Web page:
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The German system (; literally "compartment" or "subject of study", here in the sense of "vocal specialization") is a method of classifying singers, primarily opera singers, according to the range, weight, and color of their voices. It is used worldwide, but primarily in Europe, especially in German-speaking countries and by repertory opera houses.

The system is a convenience for singers and opera houses. It prevents a singer from being asked to sing roles which they are incapable of performing. Opera companies keep lists of available singers by so that when they are casting roles for an upcoming production, they do not inadvertently contact performers who would be inappropriate for the part.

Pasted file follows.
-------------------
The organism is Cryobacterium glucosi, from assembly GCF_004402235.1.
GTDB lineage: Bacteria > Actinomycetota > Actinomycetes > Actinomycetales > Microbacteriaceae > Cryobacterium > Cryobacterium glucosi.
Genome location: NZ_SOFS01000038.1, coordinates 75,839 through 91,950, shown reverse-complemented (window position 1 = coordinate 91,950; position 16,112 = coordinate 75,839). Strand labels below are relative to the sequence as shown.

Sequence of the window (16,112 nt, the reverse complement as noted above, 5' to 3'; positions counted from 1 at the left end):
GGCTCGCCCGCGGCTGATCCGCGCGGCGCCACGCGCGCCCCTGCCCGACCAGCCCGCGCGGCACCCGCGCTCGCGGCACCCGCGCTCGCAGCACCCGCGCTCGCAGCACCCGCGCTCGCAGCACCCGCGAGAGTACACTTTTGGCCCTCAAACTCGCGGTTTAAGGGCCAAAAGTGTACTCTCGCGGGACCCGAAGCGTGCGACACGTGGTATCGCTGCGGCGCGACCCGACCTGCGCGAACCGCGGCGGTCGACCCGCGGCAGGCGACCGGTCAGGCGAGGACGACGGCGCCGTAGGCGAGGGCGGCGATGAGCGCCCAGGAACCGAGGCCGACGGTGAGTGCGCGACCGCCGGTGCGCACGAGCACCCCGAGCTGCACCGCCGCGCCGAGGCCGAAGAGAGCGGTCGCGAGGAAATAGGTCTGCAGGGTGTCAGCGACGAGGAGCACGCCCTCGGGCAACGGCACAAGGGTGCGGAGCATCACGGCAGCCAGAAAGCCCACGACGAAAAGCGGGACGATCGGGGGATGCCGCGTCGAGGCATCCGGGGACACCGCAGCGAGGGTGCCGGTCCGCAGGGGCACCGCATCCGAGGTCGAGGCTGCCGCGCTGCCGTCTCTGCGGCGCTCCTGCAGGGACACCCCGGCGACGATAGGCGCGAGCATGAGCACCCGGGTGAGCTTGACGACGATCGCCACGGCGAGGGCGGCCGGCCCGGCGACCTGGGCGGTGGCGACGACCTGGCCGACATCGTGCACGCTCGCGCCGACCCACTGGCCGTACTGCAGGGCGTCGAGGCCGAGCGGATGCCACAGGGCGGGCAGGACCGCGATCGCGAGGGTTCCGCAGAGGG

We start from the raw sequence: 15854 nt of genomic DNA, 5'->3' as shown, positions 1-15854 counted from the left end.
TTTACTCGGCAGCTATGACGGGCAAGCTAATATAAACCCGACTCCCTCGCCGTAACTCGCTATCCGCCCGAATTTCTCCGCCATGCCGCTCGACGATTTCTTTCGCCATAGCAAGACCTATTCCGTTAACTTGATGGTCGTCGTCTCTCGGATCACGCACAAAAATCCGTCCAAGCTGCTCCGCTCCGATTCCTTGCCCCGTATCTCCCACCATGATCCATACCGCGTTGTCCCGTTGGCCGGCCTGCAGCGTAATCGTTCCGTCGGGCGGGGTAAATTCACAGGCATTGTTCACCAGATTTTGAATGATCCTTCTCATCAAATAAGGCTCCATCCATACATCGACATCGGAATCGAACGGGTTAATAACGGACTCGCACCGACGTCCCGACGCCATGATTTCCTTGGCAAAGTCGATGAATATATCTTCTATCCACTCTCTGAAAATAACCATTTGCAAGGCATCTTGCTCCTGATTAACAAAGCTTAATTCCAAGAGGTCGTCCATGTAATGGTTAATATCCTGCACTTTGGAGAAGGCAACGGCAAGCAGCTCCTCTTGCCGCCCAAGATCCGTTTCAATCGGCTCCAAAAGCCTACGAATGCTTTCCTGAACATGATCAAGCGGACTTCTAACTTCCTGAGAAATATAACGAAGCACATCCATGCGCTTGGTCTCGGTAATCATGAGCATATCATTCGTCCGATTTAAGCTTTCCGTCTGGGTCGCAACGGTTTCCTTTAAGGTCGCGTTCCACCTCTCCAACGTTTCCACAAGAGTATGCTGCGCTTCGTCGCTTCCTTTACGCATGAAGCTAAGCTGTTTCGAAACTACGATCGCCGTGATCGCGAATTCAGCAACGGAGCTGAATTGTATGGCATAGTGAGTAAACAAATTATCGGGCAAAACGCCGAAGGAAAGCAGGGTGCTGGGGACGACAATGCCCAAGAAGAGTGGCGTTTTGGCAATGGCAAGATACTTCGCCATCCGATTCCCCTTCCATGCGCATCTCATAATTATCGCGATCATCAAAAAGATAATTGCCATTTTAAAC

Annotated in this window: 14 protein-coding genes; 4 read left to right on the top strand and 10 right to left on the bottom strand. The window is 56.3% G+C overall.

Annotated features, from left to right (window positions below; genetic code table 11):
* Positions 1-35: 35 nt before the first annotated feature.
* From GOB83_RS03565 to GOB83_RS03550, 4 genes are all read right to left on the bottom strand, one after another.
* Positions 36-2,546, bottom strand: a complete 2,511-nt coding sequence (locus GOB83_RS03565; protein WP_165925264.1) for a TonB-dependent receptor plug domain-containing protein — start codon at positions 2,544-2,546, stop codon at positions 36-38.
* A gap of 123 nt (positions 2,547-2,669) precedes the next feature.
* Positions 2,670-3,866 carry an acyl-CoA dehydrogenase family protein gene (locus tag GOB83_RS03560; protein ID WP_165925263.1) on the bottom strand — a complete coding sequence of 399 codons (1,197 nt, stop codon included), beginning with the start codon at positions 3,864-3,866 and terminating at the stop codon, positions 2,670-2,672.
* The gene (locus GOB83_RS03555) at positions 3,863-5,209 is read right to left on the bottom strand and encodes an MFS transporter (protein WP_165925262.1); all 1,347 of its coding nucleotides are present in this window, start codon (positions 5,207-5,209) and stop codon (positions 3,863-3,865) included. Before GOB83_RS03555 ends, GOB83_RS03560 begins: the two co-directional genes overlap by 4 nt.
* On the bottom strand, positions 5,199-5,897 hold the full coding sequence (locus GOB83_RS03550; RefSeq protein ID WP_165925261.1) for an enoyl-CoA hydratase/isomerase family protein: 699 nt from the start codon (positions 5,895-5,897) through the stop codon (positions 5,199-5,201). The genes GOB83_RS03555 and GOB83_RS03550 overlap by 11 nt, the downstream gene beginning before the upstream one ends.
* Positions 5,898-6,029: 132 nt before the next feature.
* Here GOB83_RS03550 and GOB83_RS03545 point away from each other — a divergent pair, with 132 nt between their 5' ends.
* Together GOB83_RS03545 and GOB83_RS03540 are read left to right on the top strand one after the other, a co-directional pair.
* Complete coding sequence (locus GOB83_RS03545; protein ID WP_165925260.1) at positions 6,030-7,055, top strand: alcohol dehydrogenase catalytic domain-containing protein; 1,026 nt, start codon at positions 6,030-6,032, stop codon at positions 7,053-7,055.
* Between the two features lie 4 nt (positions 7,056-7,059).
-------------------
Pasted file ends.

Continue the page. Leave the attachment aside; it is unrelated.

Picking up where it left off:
Below is a list of , their ranges as written on sheet music, and roles generally considered appropriate to each. When two names for the are given, the first is in more common use today. Where possible, an English and/or Italian equivalent of each is listed; however, not all have ready English or Italian equivalents. Note that some roles can be sung by more than one and that many singers do not easily fit into a : for instance some sopranos may sing both and roles. In addition, roles traditionally more difficult to cast may be given to a voice other than the traditional . For instance, the " Queen of the Night" is more traditionally a dramatic coloratura role, but it is difficult to find a dramatic coloratura to sing it (particularly given the extreme range). Therefore, the role is often sung by a lyric coloratura.

Usage examples of "fach".

Michael Tucker war von Beruf Dieb, ein Meister seines Fachs, der die Risiken des Handwerks einkalkulierte.